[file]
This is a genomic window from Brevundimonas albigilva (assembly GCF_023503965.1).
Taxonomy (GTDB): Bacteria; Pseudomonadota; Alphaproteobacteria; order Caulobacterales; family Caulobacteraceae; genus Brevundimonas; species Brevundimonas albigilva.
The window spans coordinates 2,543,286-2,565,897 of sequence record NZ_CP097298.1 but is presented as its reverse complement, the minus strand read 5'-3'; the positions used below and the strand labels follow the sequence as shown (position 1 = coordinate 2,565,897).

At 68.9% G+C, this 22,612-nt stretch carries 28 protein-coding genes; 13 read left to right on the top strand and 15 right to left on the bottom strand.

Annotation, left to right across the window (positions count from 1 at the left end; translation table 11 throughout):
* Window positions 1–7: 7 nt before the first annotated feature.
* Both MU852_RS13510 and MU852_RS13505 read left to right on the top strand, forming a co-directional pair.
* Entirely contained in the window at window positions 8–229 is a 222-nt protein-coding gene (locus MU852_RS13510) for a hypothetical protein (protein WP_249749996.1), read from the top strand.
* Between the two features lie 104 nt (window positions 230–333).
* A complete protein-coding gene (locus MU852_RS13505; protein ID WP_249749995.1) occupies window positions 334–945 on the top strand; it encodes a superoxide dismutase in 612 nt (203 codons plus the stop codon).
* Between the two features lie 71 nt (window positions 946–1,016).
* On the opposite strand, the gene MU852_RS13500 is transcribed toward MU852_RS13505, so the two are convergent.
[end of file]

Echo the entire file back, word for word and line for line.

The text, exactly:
This is a genomic window from Brevundimonas albigilva (assembly GCF_023503965.1).
Taxonomy (GTDB): Bacteria; Pseudomonadota; Alphaproteobacteria; order Caulobacterales; family Caulobacteraceae; genus Brevundimonas; species Brevundimonas albigilva.
The window spans coordinates 2,543,286-2,565,897 of sequence record NZ_CP097298.1 but is presented as its reverse complement, the minus strand read 5'-3'; the positions used below and the strand labels follow the sequence as shown (position 1 = coordinate 2,565,897).

At 68.9% G+C, this 22,612-nt stretch carries 28 protein-coding genes; 13 read left to right on the top strand and 15 right to left on the bottom strand.

Annotation, left to right across the window (positions count from 1 at the left end; translation table 11 throughout):
* Window positions 1–7: 7 nt before the first annotated feature.
* Both MU852_RS13510 and MU852_RS13505 read left to right on the top strand, forming a co-directional pair.
* Entirely contained in the window at window positions 8–229 is a 222-nt protein-coding gene (locus MU852_RS13510) for a hypothetical protein (protein WP_249749996.1), read from the top strand.
* Between the two features lie 104 nt (window positions 230–333).
* A complete protein-coding gene (locus MU852_RS13505; protein ID WP_249749995.1) occupies window positions 334–945 on the top strand; it encodes a superoxide dismutase in 612 nt (203 codons plus the stop codon).
* Between the two features lie 71 nt (window positions 946–1,016).
* On the opposite strand, the gene MU852_RS13500 is transcribed toward MU852_RS13505, so the two are convergent.